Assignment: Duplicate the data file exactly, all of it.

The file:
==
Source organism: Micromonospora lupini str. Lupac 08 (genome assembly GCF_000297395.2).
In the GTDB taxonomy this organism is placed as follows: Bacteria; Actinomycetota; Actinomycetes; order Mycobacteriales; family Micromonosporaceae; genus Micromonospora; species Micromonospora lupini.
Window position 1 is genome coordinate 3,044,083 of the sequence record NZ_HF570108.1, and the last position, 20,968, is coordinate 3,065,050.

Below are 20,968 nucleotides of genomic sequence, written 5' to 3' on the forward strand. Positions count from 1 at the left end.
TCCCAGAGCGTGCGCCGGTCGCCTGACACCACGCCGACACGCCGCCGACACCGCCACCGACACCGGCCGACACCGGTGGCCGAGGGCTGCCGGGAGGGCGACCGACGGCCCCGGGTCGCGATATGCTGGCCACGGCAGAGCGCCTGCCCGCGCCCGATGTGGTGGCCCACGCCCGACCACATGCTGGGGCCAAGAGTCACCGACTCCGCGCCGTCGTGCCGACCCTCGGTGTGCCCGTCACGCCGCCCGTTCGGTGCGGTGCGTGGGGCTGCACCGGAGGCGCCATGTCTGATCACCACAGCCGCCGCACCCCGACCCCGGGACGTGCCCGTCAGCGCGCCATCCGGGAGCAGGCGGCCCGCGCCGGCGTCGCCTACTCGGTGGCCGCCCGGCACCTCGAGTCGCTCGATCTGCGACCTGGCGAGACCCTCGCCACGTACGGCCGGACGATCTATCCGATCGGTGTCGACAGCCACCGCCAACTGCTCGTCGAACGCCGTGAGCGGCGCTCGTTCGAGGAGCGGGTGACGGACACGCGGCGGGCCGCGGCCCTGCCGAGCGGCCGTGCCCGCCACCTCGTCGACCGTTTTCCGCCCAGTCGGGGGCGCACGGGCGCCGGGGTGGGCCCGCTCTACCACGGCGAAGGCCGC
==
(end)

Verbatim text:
Source organism: Micromonospora lupini str. Lupac 08 (genome assembly GCF_000297395.2).
In the GTDB taxonomy this organism is placed as follows: Bacteria; Actinomycetota; Actinomycetes; order Mycobacteriales; family Micromonosporaceae; genus Micromonospora; species Micromonospora lupini.
Window position 1 is genome coordinate 3,044,083 of the sequence record NZ_HF570108.1, and the last position, 20,968, is coordinate 3,065,050.

Below are 20,968 nucleotides of genomic sequence, written 5' to 3' on the forward strand. Positions count from 1 at the left end.
TCCCAGAGCGTGCGCCGGTCGCCTGACACCACGCCGACACGCCGCCGACACCGCCACCGACACCGGCCGACACCGGTGGCCGAGGGCTGCCGGGAGGGCGACCGACGGCCCCGGGTCGCGATATGCTGGCCACGGCAGAGCGCCTGCCCGCGCCCGATGTGGTGGCCCACGCCCGACCACATGCTGGGGCCAAGAGTCACCGACTCCGCGCCGTCGTGCCGACCCTCGGTGTGCCCGTCACGCCGCCCGTTCGGTGCGGTGCGTGGGGCTGCACCGGAGGCGCCATGTCTGATCACCACAGCCGCCGCACCCCGACCCCGGGACGTGCCCGTCAGCGCGCCATCCGGGAGCAGGCGGCCCGCGCCGGCGTCGCCTACTCGGTGGCCGCCCGGCACCTCGAGTCGCTCGATCTGCGACCTGGCGAGACCCTCGCCACGTACGGCCGGACGATCTATCCGATCGGTGTCGACAGCCACCGCCAACTGCTCGTCGAACGCCGTGAGCGGCGCTCGTTCGAGGAGCGGGTGACGGACACGCGGCGGGCCGCGGCCCTGCCGAGCGGCCGTGCCCGCCACCTCGTCGACCGTTTTCCGCCCAGTCGGGGGCGCACGGGCGCCGGGGTGGGCCCGCTCTACCACGGCGAAGGCCGC